Apple reported record revenue and profit for the quarter ended 28 June, as strong iPhone sales played a major part, while iPad sales continued to falter.
Revenue for the company’s fiscal third quarter was $37.4 billion, a 6 per cent year-on-year increase. Net profit was $7.7 billion, up 12 per cent from the equivalent quarter last year. International sales accounted for around 59 per cent of the revenue.
iPhone was the largest revenue generator with 35.2 million units contributing $19.8 billion in sales, a 9 per cent improvement.
“We generated healthy growth in our entry priced, mid-tier and lead iPhone categories. I’m especially happy about our progress in the BRIC countries, where iPhone sales were up a very strong 55 per cent year-over-year,” said Apple CEO Tim Cook.
Luca Maestri, Apple’s CFO, said iPhone sales were at the high end of the company’s expectations. However, tax increases and the regulatory environment in Japan affected smartphone sales in one of the fastest growing markets in recent quarters for the iPhone.
China’s contribution to Apple’s financial performance was considerably higher than a year ago. Revenue from the Greater China region was $5.9 billion, up 28 per cent year-on-year.
However, revenue was down 36 per cent compared to the prior quarter, after the initial impact of a deal signed with China Mobile to sell the iPhone at the end of last year became less pronounced.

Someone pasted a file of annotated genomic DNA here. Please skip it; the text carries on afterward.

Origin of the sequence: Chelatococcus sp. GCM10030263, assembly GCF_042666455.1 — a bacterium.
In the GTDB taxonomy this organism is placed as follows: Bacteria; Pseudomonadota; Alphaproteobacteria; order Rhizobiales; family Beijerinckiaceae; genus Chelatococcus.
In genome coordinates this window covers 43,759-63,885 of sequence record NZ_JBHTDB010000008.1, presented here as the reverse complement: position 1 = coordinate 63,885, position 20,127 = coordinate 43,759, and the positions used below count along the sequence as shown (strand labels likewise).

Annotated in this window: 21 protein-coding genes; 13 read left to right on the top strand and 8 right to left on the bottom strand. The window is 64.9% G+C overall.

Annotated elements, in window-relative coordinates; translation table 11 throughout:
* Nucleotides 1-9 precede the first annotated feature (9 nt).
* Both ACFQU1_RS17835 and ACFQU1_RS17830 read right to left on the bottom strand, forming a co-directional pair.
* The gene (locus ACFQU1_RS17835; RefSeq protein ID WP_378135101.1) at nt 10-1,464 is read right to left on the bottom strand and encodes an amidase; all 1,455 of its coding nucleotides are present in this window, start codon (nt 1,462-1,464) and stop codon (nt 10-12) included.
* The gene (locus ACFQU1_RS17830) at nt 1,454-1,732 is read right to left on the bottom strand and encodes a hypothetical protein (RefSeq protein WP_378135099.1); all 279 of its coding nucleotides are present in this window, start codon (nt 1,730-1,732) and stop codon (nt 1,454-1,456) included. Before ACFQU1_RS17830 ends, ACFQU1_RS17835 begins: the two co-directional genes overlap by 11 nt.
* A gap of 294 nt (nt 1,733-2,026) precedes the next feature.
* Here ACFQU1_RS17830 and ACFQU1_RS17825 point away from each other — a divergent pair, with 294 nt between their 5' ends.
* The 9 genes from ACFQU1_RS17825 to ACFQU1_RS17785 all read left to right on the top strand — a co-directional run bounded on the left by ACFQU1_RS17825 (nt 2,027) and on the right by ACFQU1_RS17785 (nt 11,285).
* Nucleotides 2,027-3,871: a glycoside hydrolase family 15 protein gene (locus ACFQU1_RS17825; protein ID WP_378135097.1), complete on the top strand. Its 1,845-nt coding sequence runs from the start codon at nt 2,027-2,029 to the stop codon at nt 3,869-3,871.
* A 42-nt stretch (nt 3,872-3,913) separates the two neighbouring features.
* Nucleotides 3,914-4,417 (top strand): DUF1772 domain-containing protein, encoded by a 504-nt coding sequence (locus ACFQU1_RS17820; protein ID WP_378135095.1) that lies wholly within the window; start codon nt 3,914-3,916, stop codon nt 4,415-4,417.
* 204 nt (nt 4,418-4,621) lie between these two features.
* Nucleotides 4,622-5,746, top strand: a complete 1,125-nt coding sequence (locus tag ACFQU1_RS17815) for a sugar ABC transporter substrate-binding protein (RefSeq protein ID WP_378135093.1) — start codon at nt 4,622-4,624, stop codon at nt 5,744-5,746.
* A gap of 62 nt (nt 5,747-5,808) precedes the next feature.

iPad was the next biggest product unit, generating $5.9 billion from 13.3 million shipments but was actually down 8 per cent in terms of revenue and 9 per cent in terms of units sold.
Cook said iPad sales met the company’s expectations but possibly not those of investors. He explained sales were limited partly because channel inventory had been reduced, but also because of “market softness” in certain parts of the world.
Although sales increased in the Middle East, China and India, these were offset by a decline in more mature markets, according to Maestri.
Cook added that the recently-announced partnership with IBM, in which new enterprise applications will be developed for the iPad, will be a catalyst for future growth in sales of the tablet computer. He added that the IBM deal “opens up a large market opportunity” for the company by bringing big data capabilities to its devices.
Cook also referred to the $3 billion deal to acquire headphone and music streaming firm Beats, saying it fits with Apple’s DNA in terms of its history with innovation around music.
Cook touted the upcoming releases of iOS 8, as well as the CarPlay user interface, HealthKit and Home Kit, all announced during the period.
“We believe our new OS releases, combined with Swift, will result in a huge leap forward for the Apple ecosystem,” Cook said, adding that the company is putting “a huge effort” into delivering the best experience to our customers wherever they use iOS.
Elsewhere in the results, it was revealed that iTunes billing grew 25 per cent, reaching an all-time quarterly high, thanks in large part to a strong performance from the App Store.
Maestri noted that the company returned more than $8 billion in cash to shareholders through dividends and share repurchases during the most recent quarter. This means the company has taken action on more than $74 billion of its planned $130 billion capital return programme, with six quarters remaining for its completion.
For the current fiscal fourth quarter, Apple forecasts revenue of $37 billion to $40 billion with a gross margin of between 37 per cent and 38 per cent.